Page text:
Paromita Vohra: More books in that (C)Bag
Many people are upset that Chetan Bhagat's book Five Point Someone has been suggested in the Delhi University elective paper, as part of the Popular Literature paper
Many people are upset that Chetan Bhagat's book Five Point Someone has been suggested in the Delhi University elective paper, as part of the Popular Literature paper.
There are many reasons for their distress. Some of it is a visceral dislike for Chetan Bhagat. It's likely that Mr Bhagat is infinitely kind to people he loves but his persona on social media is not always easy to like, given his permanent petulance, frequent whining and incessant sanctimoniousness. What's even less likeable is Mr Bhagat's lack of expansiveness — where he promotes only himself as a brand and his books as products, but lumps the whole world of arts and ideas into one box as elitism (given his own elite education and address I always find this confusing).
Some of it is despair that bad books have been included. I am not a fan of Mr Bhagat's books. Nevertheless, I have read some of them, and, in fact, have written an 8,000 word essay on his novel Half-Girlfriend. The reason I have engaged with his work is because I am interested in the world of popular culture and what it tells us about our society and the historical moment we find ourselves in.
It is for the same reason that some of us take an interest in Hindi popular cinema. It's not as if I always enjoy each Hindi film I have seen. I frequently find some very badly made and even a little bizarre. Yet, there are elements and tropes, patterns and pleasures that popular films bring us which reveal something of the emotional life of our society, some implictly or nascent rhythms, that I think are worth thinking about. Sometimes I also discover beauty and insight, in places we were conventionally told it does not exist.
While popularity and greatness do coincide from time to time, one does not automatically imply the other. Mr Bhagat and some of his fiercest haters, in some ways, are mirror images of each other.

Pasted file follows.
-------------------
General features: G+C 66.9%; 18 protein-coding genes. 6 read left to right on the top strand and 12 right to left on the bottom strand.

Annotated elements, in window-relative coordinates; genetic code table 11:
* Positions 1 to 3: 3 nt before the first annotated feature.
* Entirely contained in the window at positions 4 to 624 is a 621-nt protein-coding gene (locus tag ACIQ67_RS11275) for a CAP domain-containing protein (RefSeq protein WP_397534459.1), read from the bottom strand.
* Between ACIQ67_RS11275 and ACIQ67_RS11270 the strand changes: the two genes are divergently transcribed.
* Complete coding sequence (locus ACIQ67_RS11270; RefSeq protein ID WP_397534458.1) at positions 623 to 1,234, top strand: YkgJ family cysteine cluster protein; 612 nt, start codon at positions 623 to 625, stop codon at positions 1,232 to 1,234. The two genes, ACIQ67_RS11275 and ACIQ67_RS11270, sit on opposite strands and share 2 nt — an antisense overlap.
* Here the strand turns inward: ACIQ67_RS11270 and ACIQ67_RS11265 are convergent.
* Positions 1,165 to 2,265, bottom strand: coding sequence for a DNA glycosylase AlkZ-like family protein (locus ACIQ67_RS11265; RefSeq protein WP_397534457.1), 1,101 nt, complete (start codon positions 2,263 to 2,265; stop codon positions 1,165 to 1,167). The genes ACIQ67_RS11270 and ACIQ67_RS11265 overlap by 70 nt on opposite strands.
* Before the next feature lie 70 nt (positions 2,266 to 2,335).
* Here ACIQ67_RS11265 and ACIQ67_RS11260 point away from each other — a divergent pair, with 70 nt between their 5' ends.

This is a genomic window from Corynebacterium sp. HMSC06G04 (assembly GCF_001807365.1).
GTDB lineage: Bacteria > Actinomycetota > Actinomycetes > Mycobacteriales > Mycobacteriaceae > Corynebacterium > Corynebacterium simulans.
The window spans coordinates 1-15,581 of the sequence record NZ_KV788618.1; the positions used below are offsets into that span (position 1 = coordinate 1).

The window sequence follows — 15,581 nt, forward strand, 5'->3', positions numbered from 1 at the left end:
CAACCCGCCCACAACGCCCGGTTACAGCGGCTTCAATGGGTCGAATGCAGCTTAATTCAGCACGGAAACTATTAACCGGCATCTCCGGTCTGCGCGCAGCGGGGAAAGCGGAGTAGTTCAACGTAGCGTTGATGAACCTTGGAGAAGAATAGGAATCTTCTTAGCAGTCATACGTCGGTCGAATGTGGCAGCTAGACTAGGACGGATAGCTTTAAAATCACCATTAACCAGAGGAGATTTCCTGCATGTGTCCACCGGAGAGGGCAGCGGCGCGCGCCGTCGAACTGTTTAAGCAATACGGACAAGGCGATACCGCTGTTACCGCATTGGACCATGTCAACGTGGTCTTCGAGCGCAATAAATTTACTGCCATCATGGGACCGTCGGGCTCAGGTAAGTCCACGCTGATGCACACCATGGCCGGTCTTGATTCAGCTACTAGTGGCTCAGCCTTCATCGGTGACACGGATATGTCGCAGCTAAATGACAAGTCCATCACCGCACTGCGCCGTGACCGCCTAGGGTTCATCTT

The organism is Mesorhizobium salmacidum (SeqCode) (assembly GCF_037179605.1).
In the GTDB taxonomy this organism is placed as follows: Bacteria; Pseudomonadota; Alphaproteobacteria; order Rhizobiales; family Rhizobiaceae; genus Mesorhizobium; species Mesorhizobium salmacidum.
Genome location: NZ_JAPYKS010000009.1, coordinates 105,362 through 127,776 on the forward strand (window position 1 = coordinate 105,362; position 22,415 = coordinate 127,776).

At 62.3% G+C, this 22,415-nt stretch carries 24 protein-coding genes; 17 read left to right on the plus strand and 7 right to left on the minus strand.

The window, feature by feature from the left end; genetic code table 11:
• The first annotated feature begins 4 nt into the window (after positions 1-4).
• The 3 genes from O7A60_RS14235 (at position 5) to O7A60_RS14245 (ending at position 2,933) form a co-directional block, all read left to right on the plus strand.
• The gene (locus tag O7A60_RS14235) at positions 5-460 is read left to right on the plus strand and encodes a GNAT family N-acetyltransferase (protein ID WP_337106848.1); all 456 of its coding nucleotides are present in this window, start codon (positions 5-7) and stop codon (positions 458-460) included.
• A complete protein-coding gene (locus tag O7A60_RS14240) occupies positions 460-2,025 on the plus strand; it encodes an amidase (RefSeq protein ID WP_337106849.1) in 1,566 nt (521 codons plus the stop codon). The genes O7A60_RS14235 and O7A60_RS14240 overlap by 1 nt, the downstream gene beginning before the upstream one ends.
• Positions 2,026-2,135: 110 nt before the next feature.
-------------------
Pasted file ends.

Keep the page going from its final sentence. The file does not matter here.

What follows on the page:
Mr Bhagat seems to believe the inclusion of his book in the syllabus means it is good literature - which is optimistic (why does he care? Doesn't he think all that stuff is elitist?). By that token, to see this inclusion as the downfall of civilization also seems like a bit of moral panic.
The purpose of education is not to provide a mechanistic list of what to consider great and what to scoff at, to canonise books as saints. Such schemas have rendered people, arts and ideas mediocre, not elite. Education should give us the power to analyse and discern for ourselves the relative value and meaning of things. It is only through these learnings that we are able to be rich audiences for whom rich art might be made.
A serious consideration of Mr Bhagat's novels is certainly one way of putting them in perspective and helping readers move on to expand their repertoire.
But it's also a time to redefine the popular and the terms of how we analyse the world through syllabi. To include Dalit writers as popular writers. To put song lyrics in there. Or the vibrant, pulsating writing all over the Indian Internet. Why should only one kind of popular count? Chetan Bhagat is merely a beginning, why limit growth by making him the end?
Paromita Vohra is an award-winning Mumbai-based filmmaker, writer and curator working with fiction and non-fiction. Reach her at www.parodevipictures.com